## Heteroskedasticity robust standard errors: Some practical considerations

__Introduction__

Some discussions have arisen lately with regard to which standard errors should be used by practitioners in the presence of heteroskedasticity in linear models. The discussion intrigued me, so I took a second look at the existing literature. I provide an overview of theoretical and simulation research that helps us answer this question. I also present simulation results that mimic or expand some of the existing simulation studies. I’ll share the Stata code I used for the simulations in hopes that it might be useful to those that want to explore how the various standard-error estimators perform in situations that are relevant to your research.

From my simulation exercises, I conclude that no single variance–covariance matrix of estimators (VCE) is preferred to others across all possible combinations of different sample sizes and degrees of heteroskedasticity. For instance, if we extend the simulation design of MacKinnon (2012) to include discrete covariates, the 5% rejection rate for the coefficients of the discrete covariates in some cases is best when we use the Huber/White/sandwich VCE provided by Stata’s **vce(robust)** option. For continuous covariates, the conclusions are different.

From the literature, two practical considerations arise. First, taking sample size on its own as a criterion is not enough to obtain accurate standard errors in the presence of heteroskedasticity. What matters is the number of observations per regressor. If you have 250 observations and 4 regressors, performance of heteroskedasticity-consistent standard-error estimators will probably be good. If you have 250 observations and 10 regressors, this may no longer be true. Similarly, having 10,000 observations may not be enough if you have 500 regressors. As the number of parameters grows, so does the information required to consistently estimate them. Also, as the number of observations per regressor becomes smaller, all current heteroskedasticity-consistent standard errors become inaccurate, as discussed by Cattaneo, Jansson, and Newey (2018).

Second, leverage points far above average matter. Leverage points are functions of the covariates that measure how much influence an observation has on the ordinary least-squares fit. Leverage points are between 0 and 1. A leverage point of 1 wields leverage in the sense that the orientation of the regression line in the direction of the covariate is entirely determined by the covariates. The estimated residual for a point with leverage of 1 is 0. Simulation evidence shows performance of heteroskedasticity-consistent standard errors improves when high-leverage points are not present in a design, as discussed in Chesher and Austin (1991).

These two considerations are related. The mean of the leverage points is equal to the number of regressors divided by the number of observations (the inverse of the number of observations per regressor). For a fixed number of regressors, as the sample size increases, the mean of the leverage and the probability of having leverage points with large values decrease. Thus, having sufficient observations per regressor reduces the problems associated with high-leverage points.

To summarize, when we think about robust standard errors, the relevant metric is the number of observations per regressor. If the number of observations per regressor is small, regardless of the sample size, our inference may be imprecise, even when we use heteroskedasticity-consistent standard errors that correct for bias. There is no silver bullet that will give you reliable inference if there is not enough data for each parameter you want to estimate.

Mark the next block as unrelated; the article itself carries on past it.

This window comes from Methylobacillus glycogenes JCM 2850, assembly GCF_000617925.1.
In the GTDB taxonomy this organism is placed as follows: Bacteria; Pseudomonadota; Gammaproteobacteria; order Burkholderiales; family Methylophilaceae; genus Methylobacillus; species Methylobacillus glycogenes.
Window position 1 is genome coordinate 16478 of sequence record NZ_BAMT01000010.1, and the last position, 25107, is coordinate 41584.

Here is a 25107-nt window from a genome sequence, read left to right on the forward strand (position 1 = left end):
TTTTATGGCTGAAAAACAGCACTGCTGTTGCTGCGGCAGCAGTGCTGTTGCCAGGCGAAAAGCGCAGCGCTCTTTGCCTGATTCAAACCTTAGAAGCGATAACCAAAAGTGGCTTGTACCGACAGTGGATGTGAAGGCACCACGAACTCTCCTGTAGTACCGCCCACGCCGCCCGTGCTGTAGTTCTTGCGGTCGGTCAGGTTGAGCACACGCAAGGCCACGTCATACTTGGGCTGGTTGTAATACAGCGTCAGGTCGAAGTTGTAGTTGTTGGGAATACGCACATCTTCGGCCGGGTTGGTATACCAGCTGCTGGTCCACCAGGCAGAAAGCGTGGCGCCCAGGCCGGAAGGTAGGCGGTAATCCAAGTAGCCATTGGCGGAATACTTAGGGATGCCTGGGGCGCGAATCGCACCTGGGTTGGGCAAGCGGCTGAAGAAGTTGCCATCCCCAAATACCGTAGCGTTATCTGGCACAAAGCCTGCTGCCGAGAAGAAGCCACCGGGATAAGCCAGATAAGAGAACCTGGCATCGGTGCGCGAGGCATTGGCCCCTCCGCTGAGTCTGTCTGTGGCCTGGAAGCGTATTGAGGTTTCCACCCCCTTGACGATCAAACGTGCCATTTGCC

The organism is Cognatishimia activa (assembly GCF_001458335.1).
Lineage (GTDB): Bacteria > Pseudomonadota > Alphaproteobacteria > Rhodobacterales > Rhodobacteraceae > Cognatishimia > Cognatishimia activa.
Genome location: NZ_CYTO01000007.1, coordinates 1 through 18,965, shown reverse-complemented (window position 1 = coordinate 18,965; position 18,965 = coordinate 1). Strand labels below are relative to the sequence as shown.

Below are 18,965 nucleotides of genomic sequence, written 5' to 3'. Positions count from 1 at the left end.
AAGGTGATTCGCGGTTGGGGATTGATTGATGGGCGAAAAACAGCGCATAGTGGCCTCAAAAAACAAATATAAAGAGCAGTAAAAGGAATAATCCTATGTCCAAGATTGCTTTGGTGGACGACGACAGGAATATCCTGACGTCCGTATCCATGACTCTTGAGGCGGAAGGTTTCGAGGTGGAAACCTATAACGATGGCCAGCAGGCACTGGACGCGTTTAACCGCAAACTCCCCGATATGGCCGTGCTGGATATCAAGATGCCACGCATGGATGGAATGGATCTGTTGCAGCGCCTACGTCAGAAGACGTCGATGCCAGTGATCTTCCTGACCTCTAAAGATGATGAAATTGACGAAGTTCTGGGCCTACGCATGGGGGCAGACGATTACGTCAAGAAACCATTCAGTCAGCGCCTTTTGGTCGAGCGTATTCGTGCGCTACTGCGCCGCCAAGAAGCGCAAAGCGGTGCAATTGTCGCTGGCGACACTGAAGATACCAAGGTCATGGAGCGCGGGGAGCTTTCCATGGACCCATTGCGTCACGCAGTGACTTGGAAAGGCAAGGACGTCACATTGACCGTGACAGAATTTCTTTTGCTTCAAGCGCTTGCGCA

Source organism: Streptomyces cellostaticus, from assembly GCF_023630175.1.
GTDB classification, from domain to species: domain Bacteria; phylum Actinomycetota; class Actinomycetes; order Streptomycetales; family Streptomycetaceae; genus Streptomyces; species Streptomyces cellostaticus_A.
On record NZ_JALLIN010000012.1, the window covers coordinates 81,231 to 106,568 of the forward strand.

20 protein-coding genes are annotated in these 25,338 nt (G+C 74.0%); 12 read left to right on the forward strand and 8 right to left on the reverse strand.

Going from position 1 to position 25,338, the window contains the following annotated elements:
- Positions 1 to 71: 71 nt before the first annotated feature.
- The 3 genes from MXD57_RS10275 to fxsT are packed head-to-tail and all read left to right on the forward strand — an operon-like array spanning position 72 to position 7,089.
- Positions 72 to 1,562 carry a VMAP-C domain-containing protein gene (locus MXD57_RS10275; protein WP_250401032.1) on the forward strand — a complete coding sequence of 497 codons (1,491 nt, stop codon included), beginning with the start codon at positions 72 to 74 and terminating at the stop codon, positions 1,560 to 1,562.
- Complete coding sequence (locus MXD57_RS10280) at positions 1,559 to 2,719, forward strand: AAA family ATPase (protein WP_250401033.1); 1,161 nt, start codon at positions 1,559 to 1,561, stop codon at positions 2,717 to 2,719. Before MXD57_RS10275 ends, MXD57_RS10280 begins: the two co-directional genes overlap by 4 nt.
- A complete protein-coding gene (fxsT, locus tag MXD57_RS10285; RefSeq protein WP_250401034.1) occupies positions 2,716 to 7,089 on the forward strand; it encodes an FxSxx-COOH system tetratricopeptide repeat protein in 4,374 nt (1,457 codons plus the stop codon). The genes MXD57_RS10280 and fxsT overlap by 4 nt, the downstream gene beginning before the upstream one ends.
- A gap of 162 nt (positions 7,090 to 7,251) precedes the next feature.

**History and intuition**

When we think about heteroskedasticity-consistent standard errors in linear models, we think of White (1980). The key result of White’s work is that we can get a consistent estimate of the VCE even if we cannot get a consistent estimate of some of its individual components. This was a groundbreaking insight and led to other important developments in the estimation of standard errors, as mentioned by MacKinnon (2012).

White’s results, however, are asymptotic. They are appropriate when you have a large sample size under certain regularity conditions. There is nothing benign about the phrase “under certain regularity conditions”. This is where things get tricky and where we need to explore what needs to be satisfied for us to trust the tools we are using.

White’s estimator has bias. Like many asymptotic results, the bias decreases as the number of observations increases. MacKinnon and White (1985) propose three asymptotically equivalent estimators to address the small-sample bias of White’s heteroskedasticity-consistent standard errors.

The intuition behind the estimators is that the least-squares residuals tend to underestimate the true errors. The proposed solutions all address this by increasing the weight of the individual estimates of the variance. The first one of these estimators, HC1, is a degrees-of-freedom adjustment of the order \(n/(n-k)\), where \(n\) is the sample size and \(k\) is the number of regressors. You get this in Stata when you use **vce(robust)**. The other two estimators are HC2 (**vce(hc2)**), which corrects for the bias in the variance of the residual that arises under homoskedasticity, and HC3 (**vce(hc3)**), a jackknife estimator. MacKinnon and White (1985) find that, for small sample sizes, HC2 and HC3 perform better than HC1 in their simulations and that HC3 is the preferred alternative.

HC2 and HC3 are functions of \(h_{ii}\), the diagonal elements of the matrix

\begin{equation*}

X(X’X)^{-1}X’

\end{equation*}

The \(h_{ii}\) are also referred to as leverage points. A high \(h_{ii}\), relative to the average of the \(h_{ii}\), exerts more leverage on the direction of the regression plane. Points with a leverage of 1, for instance, are on the regression line. HC2 and HC3 give higher weight to residuals of observations with higher leverage.

Chesher and Jewitt (1987) and Chesher and Austin (1991) study the bias of the estimators proposed by MacKinnon and White (1985). The explicit form of the bias is a function of \(h_{ii}\). One of the interesting results of Chesher and Austin (1991) is that the simulations of MacKinnon and White (1985) “contain a point of moderate leverage”, which, once removed, makes “all the tests that use heteroskedasticity[-]consistent covariance matrix estimators perform well”.